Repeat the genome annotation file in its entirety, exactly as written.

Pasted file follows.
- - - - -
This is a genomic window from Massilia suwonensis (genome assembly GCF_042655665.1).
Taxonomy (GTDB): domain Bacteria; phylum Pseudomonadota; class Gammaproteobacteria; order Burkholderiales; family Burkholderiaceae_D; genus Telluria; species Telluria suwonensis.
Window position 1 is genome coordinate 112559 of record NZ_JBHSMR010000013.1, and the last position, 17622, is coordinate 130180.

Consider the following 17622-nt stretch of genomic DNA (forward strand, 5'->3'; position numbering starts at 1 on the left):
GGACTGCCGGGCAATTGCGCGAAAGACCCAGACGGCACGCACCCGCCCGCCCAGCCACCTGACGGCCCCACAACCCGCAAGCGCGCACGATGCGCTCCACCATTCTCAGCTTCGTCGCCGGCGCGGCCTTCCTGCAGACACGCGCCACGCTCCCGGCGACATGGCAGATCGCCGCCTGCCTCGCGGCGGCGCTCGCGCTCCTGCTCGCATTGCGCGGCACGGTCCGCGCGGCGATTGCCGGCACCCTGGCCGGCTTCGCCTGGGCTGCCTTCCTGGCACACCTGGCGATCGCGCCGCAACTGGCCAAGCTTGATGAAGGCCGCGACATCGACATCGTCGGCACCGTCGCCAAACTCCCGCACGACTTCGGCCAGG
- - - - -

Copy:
This is a genomic window from Massilia suwonensis (genome assembly GCF_042655665.1).
Taxonomy (GTDB): domain Bacteria; phylum Pseudomonadota; class Gammaproteobacteria; order Burkholderiales; family Burkholderiaceae_D; genus Telluria; species Telluria suwonensis.
Window position 1 is genome coordinate 112559 of record NZ_JBHSMR010000013.1, and the last position, 17622, is coordinate 130180.

Consider the following 17622-nt stretch of genomic DNA (forward strand, 5'->3'; position numbering starts at 1 on the left):
GGACTGCCGGGCAATTGCGCGAAAGACCCAGACGGCACGCACCCGCCCGCCCAGCCACCTGACGGCCCCACAACCCGCAAGCGCGCACGATGCGCTCCACCATTCTCAGCTTCGTCGCCGGCGCGGCCTTCCTGCAGACACGCGCCACGCTCCCGGCGACATGGCAGATCGCCGCCTGCCTCGCGGCGGCGCTCGCGCTCCTGCTCGCATTGCGCGGCACGGTCCGCGCGGCGATTGCCGGCACCCTGGCCGGCTTCGCCTGGGCTGCCTTCCTGGCACACCTGGCGATCGCGCCGCAACTGGCCAAGCTTGATGAAGGCCGCGACATCGACATCGTCGGCACCGTCGCCAAACTCCCGCACGACTTCGGCCAGG